The canine family is split into 3 groups: the lupine group(wolf-like canids) , the vulpine group(fox-like canids) and the basal canids(modern-day canids that evolved before the ancestors of dogs and foxes split and became different species). The vulpine group includes all true foxes,which includes every species of fox except for the bat-eared fox and the south american false foxes or zorros. The basal group contains only two members: the raccoon dog, also known as the tanuki, and the bat-eared fox. Jackals, wolves,coyotes, dholes, african wild dogs, bush dogs, dingoes, maned wolves, and the south american foxes or zorros are all part of the lupine group. Not all of the lupine members resemble or behave like wolves, a prime example being the bush dogs, which look more like a teddy bear or a chubby yellow bear cub. All true foxes typically seem to actually look like foxes though.
The canid family is then further split into different genus. The true foxes(vulpines) include the genus Vulpes(most foxes), Alopex(the arctic fox's genus), and Urocyon(the genus of the gray fox and island gray fox). Fourteen of the members of the 37 member Canidae(canid) family are true foxes. The zorros or south american foxes,part of the lupine group,are actually more closely related to wolves.The genus of the zorros are Atelocynus(the small-eared zorro),Cerdocyon(the crab-eating zorro), and pseudoplex(the rest of the zorros). There are 8 zorros. In additon to this, there is also one basal "fox", the bat-eared fox. If someone chooses to think of zorros and the bat-eared "fox" as foxes because of their simliar look and ecological niche to true foxes, that means that the dog family would be made up of 23 "foxes",which is more than half of the members! This is impressive since most people at first think foxes are part of the cat family! Foxes aren't even remotely related to felids(the feline/cat family).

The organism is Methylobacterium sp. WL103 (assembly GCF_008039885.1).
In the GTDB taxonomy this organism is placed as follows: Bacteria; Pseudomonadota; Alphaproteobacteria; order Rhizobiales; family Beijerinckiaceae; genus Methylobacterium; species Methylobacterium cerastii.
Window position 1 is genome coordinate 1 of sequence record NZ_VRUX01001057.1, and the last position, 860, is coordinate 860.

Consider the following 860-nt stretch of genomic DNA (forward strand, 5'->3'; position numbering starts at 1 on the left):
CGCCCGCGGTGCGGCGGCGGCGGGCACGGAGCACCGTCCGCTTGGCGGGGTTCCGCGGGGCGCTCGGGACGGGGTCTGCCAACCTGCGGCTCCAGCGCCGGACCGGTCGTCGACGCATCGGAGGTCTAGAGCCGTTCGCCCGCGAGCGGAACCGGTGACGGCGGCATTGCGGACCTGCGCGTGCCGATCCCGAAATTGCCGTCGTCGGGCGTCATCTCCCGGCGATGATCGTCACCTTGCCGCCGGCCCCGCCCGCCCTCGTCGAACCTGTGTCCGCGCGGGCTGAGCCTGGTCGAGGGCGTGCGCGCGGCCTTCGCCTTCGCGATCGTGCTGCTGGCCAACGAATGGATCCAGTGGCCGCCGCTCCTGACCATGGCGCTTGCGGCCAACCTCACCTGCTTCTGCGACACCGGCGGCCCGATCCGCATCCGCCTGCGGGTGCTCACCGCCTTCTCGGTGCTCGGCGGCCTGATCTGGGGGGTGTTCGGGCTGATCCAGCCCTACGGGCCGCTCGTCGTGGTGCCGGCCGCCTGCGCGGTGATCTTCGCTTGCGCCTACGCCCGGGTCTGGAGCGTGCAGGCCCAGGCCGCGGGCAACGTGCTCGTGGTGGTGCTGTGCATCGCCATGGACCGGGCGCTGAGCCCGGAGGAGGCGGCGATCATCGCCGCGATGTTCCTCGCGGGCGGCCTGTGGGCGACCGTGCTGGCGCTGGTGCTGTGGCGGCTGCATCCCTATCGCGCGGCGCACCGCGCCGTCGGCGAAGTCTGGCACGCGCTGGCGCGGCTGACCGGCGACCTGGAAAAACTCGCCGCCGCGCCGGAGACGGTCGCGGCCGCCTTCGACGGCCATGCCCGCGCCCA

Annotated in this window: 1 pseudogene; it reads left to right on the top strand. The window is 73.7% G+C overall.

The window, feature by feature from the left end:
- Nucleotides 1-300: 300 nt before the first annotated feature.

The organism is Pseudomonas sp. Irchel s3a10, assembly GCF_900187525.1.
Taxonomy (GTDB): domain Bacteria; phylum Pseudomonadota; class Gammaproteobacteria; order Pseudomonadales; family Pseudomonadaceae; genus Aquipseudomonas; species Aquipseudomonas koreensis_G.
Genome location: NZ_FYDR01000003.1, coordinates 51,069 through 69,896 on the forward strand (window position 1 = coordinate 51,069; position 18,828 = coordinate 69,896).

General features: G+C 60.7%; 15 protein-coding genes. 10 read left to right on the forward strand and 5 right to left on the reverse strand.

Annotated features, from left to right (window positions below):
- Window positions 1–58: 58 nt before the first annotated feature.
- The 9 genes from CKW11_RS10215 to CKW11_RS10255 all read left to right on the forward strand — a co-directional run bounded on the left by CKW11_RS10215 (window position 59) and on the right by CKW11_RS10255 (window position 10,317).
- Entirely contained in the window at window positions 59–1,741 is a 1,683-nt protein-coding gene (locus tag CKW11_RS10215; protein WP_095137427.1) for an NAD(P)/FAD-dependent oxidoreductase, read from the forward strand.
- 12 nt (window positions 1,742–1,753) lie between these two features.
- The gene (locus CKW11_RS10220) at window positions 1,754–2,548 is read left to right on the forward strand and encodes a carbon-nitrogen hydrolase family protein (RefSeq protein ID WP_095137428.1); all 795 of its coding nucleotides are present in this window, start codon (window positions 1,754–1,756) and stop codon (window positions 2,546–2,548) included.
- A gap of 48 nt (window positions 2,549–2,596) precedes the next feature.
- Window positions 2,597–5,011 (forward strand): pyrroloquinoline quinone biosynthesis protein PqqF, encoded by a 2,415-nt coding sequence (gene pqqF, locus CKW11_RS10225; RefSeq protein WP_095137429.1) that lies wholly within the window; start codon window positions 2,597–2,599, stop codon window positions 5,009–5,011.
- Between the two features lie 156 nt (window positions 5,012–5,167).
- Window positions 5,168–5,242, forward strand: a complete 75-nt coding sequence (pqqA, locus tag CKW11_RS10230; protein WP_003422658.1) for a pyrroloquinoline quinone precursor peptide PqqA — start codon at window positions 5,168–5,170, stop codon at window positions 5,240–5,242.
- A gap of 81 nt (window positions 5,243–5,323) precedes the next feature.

There are 3 species of wolf in the world, the red wolf, gray wolf, and ethiopian wolf,but many subspecies of gray wolf, some of the most famous being the arctic and eastern timber wolves . The ethiopian wolf was once classified as a jackal and is sometimes also called the Simien Jackal. Further study on this endangered canid revealed that it was actually a true wolf. The red wolf was once considered either a gray wolf/coyote hybrid or a subspecies of gray wolf. DNA analysis, however, realized that it's its own unique species and the most critically endangered lupine canid in the world. The only other two canid species that are critically endangered are the Darwin's (false) fox or zorro and the Island Fox. There are alot more endangered canid species though. The maned wolf, also known as a stilt-legged fox, is neither a true fox or a true wolf nor is it a zorro or basal canid. It is part of the lupine group,but is in it's own unique genus by itself.There are 3 species of jackal in the world as well, the side-striped jackal, black-backed jackal, and the golden jackal. All species of both wolves and jackals belong to the genus Canis.
Other members of the genus Canis include coyotes,dingoes, and domestic dogs. Coyotes have their own classification,but some scientists consider them to be closely related to jackals. They were once referred to as American Jackals. Dingoes and domestic dogs are classified by some scientists as subspecies of the gray wolf. However, some scientists consider the domestic dog it's own seperate species and the dingo as a subspecies of domestic dog. Still other scientists consider the dingo simply a breed of domestic dog that went feral many generations ago and not its own unique subspecies. Another member of the canid family,which is less well known, is the New Guinea Singing Dog, which is variously considered either a subspecies of dingo or a breed of domestic dog.
Dholes and African Wild dogs,though they share some simlliarities with the Canis genus, each belong to their own genus, the dhole to Cuon and the African Wild Dog to Lycoan. The dhole and african wild dog are neither closely related to the Canis canines nor each other. The last two canids in the family, the bush dog(lupine) and raccoon dog(basal) ,each part of their own seperate genus and not closely related to each other or other canids, are rather unusual canids as the former, as mentioned above, looks like a teddy bear, while the latter looks simliar to an oversized raccoon.